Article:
Reducing the burden of inherited disease: the Human Variome Project

Richard G H Cotton and Finlay A Macrae
Med J Aust 2010; 192 (11): . || doi: 10.5694/j.1326-5377.2010.tb03658.x
Published online: 7 June 2010

The worldwide availability of preventive genetic health information will benefit millions of families

In Australia, it has been estimated that around a million people are affected directly or indirectly by inherited disease. An audit of admissions to a major paediatric hospital in the United States showed that, in 71% of admitted children, their condition had a significant genetic component and, of these, 10% had an inherited disease.1 However, inherited diseases have received little attention in health budgets and research grants. One of the reasons is that each of the thousands of different inherited diseases caused by gene mutations is extremely rare and, as a consequence, affected families and clinicians in the field have little voice. Understanding and developing care for people with inherited disease depends on setting up and maintaining databases with information on the incidence, phenotype, penetrance, treatment strategies, and prognosis of these conditions.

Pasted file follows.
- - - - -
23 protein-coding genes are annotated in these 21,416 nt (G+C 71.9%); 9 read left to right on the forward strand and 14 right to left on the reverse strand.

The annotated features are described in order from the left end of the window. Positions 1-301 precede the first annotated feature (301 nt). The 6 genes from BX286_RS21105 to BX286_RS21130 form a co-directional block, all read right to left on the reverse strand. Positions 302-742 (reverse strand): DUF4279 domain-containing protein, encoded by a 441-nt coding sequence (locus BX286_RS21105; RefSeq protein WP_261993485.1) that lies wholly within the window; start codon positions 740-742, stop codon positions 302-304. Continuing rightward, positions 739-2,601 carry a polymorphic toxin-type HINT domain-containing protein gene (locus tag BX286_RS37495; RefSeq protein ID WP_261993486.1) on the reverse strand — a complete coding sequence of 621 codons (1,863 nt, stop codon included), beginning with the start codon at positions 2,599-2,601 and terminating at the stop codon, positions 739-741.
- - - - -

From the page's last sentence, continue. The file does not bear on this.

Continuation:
• Richard G H Cotton1
  • Finlay A Macrae2

  • 1 Genomic Disorders Research Centre, Florey Neuroscience Institutes, and Faculty of Medicine, Dentistry and Health Sciences, University of Melbourne, Melbourne, VIC.
  • 2 Colorectal Medicine and Genetics, Royal Melbourne Hospital, and University of Melbourne Department of Medicine, Melbourne, VIC.



Richard Cotton has a National Health and Medical Research Council fellowship grant. We thank Heather Howard, John Coghlan AO, Desirée du Sart, Lauren Martin and Timothy D Smith for their assistance with the preparation of this manuscript.


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